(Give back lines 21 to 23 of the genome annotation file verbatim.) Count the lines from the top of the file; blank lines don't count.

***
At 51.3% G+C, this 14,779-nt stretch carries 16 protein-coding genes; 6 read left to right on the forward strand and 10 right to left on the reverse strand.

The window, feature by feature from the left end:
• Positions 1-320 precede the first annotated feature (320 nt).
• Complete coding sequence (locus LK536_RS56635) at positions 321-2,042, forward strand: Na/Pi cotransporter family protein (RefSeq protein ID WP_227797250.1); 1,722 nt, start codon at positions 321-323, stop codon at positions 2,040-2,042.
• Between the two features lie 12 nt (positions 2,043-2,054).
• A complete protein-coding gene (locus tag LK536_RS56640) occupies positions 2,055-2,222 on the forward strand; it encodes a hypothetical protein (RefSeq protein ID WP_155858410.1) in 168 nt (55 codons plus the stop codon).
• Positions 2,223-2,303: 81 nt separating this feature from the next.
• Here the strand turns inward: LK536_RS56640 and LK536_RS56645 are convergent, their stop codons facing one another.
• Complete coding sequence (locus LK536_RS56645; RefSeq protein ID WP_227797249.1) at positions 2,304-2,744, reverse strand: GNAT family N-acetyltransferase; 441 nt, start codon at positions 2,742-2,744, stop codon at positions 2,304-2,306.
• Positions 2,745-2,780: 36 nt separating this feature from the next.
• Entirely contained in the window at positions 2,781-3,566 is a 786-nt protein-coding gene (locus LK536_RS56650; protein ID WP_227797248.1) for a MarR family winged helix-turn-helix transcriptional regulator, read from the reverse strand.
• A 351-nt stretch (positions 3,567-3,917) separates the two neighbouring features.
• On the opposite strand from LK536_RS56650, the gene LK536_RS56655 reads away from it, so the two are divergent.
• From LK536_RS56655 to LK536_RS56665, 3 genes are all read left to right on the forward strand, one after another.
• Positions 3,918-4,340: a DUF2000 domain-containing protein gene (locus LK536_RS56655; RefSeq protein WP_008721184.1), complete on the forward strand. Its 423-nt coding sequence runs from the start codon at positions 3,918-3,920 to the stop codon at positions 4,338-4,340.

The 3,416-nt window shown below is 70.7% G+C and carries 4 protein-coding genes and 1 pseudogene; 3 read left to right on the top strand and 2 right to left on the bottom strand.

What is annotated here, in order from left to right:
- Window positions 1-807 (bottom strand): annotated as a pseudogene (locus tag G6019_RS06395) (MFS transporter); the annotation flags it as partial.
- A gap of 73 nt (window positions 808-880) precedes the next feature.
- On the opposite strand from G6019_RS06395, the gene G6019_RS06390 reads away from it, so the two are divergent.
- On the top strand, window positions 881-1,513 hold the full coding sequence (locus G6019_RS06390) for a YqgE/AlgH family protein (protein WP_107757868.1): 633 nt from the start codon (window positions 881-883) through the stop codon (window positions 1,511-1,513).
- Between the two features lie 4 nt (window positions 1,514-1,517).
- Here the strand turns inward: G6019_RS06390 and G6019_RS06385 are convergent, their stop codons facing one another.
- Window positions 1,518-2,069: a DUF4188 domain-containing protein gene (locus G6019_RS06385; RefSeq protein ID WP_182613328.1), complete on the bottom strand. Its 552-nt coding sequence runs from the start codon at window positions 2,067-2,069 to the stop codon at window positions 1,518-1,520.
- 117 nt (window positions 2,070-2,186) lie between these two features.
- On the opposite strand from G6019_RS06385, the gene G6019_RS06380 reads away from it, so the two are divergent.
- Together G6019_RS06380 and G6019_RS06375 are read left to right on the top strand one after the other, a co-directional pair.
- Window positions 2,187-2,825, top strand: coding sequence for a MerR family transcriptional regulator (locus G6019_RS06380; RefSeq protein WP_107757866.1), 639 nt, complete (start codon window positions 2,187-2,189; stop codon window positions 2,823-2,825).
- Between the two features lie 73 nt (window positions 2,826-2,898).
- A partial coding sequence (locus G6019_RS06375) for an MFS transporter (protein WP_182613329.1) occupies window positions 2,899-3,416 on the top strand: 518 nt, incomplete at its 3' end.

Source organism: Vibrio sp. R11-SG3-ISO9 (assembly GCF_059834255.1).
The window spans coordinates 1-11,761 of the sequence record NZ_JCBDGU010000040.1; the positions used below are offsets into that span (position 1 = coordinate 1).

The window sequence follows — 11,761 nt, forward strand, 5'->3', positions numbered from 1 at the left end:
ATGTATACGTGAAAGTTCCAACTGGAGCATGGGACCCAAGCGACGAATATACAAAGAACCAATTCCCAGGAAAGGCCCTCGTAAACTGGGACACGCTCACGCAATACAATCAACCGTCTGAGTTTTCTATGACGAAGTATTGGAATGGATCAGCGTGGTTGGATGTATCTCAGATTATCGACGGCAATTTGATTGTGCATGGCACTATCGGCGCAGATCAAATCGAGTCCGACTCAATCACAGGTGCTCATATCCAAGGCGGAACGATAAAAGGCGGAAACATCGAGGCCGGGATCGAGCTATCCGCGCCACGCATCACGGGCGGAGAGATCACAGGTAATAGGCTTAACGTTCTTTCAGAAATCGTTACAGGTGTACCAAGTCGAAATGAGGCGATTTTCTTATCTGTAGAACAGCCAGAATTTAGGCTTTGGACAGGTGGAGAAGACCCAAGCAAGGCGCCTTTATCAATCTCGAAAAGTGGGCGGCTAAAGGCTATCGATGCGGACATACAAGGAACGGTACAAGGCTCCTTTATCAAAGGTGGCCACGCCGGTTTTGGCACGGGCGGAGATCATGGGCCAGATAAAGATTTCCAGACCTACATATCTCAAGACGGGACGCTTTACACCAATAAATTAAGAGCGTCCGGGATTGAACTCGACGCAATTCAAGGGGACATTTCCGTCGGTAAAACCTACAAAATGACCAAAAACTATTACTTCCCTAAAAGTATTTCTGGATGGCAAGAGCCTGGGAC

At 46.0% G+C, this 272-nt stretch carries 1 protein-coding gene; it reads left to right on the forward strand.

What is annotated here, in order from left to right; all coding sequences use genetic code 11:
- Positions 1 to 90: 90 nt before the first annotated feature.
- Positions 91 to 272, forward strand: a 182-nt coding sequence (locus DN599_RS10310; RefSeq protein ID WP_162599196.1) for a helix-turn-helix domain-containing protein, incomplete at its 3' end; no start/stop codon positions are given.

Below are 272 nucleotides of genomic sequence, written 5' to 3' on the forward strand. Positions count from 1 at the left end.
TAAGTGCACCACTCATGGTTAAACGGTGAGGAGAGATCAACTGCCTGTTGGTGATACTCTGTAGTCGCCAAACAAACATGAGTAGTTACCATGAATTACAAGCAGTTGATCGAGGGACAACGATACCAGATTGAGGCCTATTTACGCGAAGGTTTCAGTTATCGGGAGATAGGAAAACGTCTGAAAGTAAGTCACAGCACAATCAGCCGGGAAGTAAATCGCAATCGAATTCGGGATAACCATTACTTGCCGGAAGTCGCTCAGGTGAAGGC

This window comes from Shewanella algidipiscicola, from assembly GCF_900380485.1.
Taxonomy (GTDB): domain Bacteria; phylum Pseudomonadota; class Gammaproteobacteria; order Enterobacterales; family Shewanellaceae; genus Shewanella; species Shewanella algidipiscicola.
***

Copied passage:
- On the top strand, window positions 881-1,513 hold the full coding sequence (locus G6019_RS06390) for a YqgE/AlgH family protein (protein WP_107757868.1): 633 nt from the start codon (window positions 881-883) through the stop codon (window positions 1,511-1,513).
- Between the two features lie 4 nt (window positions 1,514-1,517).
- Here the strand turns inward: G6019_RS06390 and G6019_RS06385 are convergent, their stop codons facing one another.